French Third Republic, however, was crippled with political instability although it somehow managed to stumble from one crisis to another unscathed, till it finally faced one beyond its control – Nazi Germany. After World War II, France was reorganized as the Fourth Republic, in lines with the previous one. However, political instability continued (Running through 20 Prime Ministers over 11 years) and faced with the Algiers Crisis, France needed strong leadership. They went to their WWII hero, Charles de Gaulle, who insisted on complete authority, and came into power as a popularly elected President. The French Fifth Republic adopted a Semi Presidential system, with a grim reminder of the autocratic leaders of eighteenth century France.

Over the past two centuries, France has seen it all when it comes to democracy. Its failures also underline the defects of each democratic process. Presidential democracy with its focus on singular leadership has the tendency to move towards an autocratic and an absolute regime, while Parliamentary democracy with its focus on plurality of voices has the tendency to move towards split verdicts and political instability (It has been suggested that political stability is more due to proportional representation used to elect the legislature, but as we can see in India, which follows the Westminister system, fractured verdicts and divisive politics are part and parcel of the system). Both tendencies can prove fatal to a nation if the wrong decision or no decision is taken in times of need.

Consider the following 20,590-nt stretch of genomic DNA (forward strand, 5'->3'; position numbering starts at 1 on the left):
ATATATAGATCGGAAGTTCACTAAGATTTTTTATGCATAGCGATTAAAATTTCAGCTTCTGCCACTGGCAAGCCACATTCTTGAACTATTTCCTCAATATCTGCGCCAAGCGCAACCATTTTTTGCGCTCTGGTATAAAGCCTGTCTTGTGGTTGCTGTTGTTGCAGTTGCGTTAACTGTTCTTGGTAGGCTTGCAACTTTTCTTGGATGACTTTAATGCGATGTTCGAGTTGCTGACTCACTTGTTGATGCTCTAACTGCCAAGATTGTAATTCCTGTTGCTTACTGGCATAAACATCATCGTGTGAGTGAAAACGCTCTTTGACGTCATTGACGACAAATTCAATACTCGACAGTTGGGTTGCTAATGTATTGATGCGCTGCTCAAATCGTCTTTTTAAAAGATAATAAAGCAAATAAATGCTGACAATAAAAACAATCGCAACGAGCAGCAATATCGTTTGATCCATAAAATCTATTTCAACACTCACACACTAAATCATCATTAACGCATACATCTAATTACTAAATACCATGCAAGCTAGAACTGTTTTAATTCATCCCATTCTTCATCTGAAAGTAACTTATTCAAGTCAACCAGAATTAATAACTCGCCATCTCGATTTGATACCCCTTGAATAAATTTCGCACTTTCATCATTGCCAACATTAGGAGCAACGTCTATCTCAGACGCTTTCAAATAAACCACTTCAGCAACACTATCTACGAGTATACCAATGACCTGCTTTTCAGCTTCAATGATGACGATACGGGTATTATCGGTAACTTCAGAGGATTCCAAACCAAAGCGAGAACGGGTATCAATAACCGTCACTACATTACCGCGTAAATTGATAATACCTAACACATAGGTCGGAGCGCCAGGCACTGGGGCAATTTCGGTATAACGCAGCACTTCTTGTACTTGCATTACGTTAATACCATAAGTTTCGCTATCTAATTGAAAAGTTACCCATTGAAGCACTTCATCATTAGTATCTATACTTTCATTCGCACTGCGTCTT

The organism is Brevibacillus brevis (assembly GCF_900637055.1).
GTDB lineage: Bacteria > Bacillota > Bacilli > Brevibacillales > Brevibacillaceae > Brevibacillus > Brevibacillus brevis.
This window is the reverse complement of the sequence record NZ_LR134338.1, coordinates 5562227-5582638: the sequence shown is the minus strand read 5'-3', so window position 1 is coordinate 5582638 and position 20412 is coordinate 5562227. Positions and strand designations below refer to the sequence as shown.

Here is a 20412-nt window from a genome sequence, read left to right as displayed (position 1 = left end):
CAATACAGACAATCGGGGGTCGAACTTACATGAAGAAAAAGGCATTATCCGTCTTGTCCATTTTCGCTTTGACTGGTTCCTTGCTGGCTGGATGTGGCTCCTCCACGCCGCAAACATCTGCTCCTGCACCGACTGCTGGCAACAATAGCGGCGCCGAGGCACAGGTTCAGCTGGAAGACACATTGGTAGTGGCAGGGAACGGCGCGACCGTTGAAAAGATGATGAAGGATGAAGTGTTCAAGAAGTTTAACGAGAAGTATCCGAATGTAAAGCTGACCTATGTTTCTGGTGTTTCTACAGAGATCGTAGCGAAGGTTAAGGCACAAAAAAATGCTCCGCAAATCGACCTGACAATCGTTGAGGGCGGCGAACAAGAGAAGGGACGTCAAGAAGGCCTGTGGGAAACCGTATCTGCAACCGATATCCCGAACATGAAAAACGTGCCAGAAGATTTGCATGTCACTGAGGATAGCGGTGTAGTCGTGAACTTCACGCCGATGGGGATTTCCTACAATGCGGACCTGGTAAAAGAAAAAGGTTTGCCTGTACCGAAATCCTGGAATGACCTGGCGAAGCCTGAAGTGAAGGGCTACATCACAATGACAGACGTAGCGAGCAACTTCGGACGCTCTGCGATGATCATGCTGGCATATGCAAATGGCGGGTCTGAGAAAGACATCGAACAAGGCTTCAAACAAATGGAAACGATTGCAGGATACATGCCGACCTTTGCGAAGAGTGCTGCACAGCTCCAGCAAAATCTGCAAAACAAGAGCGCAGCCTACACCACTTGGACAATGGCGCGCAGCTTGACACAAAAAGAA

Exceptions exist in both systems. USA has successfully completed two centuries as a Presidential democracy, while UK has managed to wade through the deep water of coalition politics without much harm. However, from an Indian perspective having given fractured verdicts for two decades, a stitch in time may save nine.

France has made an attempt to outlive the deficiencies by constructing a hybrid model. However, there should be clear separation of powers between the branches of the executive. Otherwise, a strong dissonance between the two may arise leading to inaction or incorrect action. Even if the division of powers is formalized (Finland) or accepted (France), it does not provide the complete solution. Coalition politics will still persist in the legislature and could lead to instability on one hand of the executive. If the President is given more powers, then the tendency towards autocracy will persist. So, in essence, it just prolongs the inevitable.